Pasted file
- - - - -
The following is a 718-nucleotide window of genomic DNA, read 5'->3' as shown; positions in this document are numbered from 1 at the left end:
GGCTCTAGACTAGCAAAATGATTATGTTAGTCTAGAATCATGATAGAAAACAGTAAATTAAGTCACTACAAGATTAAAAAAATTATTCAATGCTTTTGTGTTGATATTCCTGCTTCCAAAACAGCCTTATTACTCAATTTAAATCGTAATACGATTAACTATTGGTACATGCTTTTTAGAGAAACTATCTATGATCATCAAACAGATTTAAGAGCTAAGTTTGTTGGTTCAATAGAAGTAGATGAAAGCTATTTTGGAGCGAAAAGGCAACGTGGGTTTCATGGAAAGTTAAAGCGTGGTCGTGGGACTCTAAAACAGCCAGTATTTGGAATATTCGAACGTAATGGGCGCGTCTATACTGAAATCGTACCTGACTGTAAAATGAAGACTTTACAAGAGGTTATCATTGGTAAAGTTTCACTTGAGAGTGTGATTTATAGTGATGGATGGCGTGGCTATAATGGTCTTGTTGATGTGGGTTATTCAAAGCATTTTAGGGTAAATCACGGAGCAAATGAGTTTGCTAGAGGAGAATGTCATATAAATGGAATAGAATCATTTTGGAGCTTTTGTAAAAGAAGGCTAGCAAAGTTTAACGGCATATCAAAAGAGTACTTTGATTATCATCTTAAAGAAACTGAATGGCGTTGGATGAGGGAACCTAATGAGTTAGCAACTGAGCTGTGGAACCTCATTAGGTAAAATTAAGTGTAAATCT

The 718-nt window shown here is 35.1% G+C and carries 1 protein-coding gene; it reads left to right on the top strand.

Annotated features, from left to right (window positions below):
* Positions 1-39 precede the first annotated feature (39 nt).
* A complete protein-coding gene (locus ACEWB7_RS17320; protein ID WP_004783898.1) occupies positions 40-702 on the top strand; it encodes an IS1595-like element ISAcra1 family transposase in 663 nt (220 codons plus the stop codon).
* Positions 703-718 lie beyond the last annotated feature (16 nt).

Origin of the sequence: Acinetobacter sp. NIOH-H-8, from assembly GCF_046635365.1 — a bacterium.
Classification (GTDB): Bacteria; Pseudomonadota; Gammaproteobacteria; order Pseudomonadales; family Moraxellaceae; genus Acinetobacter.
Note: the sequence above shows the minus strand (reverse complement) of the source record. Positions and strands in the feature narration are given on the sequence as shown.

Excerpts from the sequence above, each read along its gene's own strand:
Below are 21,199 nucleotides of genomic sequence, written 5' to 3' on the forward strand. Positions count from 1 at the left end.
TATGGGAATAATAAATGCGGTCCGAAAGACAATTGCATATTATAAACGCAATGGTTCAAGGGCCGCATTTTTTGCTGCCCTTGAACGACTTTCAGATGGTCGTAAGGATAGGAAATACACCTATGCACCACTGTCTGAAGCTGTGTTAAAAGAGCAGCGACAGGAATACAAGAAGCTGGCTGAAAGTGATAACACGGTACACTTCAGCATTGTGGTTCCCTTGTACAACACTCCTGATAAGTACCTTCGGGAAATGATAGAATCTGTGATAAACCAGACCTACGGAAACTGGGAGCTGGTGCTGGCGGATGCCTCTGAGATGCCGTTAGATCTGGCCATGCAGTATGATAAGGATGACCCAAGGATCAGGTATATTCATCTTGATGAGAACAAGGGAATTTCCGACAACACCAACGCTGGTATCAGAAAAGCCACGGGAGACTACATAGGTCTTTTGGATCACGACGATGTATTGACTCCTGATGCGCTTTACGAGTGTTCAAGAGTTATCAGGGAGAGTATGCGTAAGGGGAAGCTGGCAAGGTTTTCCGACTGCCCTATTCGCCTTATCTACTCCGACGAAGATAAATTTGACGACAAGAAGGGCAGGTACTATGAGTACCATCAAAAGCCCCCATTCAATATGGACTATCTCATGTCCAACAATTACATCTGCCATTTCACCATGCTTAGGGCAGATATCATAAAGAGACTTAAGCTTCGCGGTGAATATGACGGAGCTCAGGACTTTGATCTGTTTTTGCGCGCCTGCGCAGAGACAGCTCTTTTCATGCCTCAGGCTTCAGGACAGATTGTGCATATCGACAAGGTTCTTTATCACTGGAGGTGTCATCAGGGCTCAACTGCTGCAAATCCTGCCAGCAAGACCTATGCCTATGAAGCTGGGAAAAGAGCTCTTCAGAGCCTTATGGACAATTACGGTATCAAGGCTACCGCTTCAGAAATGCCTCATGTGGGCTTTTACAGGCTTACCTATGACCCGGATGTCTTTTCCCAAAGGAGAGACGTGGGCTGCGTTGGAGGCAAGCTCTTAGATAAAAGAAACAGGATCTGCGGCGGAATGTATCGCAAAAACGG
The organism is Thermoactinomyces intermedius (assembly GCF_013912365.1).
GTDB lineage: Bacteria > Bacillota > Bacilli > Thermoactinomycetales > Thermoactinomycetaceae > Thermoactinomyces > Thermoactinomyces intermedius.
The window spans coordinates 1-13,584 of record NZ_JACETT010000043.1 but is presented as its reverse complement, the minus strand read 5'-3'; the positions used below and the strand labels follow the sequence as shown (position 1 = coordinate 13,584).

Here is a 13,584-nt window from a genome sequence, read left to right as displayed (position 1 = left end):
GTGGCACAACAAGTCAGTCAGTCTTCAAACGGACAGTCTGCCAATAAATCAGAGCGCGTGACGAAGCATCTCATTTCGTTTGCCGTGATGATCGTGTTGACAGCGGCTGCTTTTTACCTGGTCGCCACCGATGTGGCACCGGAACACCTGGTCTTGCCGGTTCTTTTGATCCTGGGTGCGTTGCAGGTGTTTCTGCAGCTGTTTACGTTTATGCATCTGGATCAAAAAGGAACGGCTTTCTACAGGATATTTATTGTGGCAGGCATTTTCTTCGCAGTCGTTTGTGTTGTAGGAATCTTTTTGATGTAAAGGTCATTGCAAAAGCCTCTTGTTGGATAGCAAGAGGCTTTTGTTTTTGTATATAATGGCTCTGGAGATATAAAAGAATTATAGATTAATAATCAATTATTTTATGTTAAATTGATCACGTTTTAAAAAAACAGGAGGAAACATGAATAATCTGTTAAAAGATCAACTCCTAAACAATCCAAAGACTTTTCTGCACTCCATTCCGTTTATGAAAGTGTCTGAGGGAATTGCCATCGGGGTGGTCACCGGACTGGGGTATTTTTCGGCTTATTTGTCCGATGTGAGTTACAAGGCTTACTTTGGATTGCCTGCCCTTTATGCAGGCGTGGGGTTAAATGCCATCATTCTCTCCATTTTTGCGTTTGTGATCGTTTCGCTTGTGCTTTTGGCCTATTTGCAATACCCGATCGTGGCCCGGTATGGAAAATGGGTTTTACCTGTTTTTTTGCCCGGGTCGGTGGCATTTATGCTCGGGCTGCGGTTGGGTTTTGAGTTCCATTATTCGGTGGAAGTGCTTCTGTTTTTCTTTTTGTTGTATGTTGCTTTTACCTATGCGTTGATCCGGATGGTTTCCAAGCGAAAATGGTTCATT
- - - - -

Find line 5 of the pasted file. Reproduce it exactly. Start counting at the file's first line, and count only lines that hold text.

* Positions 1-39 precede the first annotated feature (39 nt).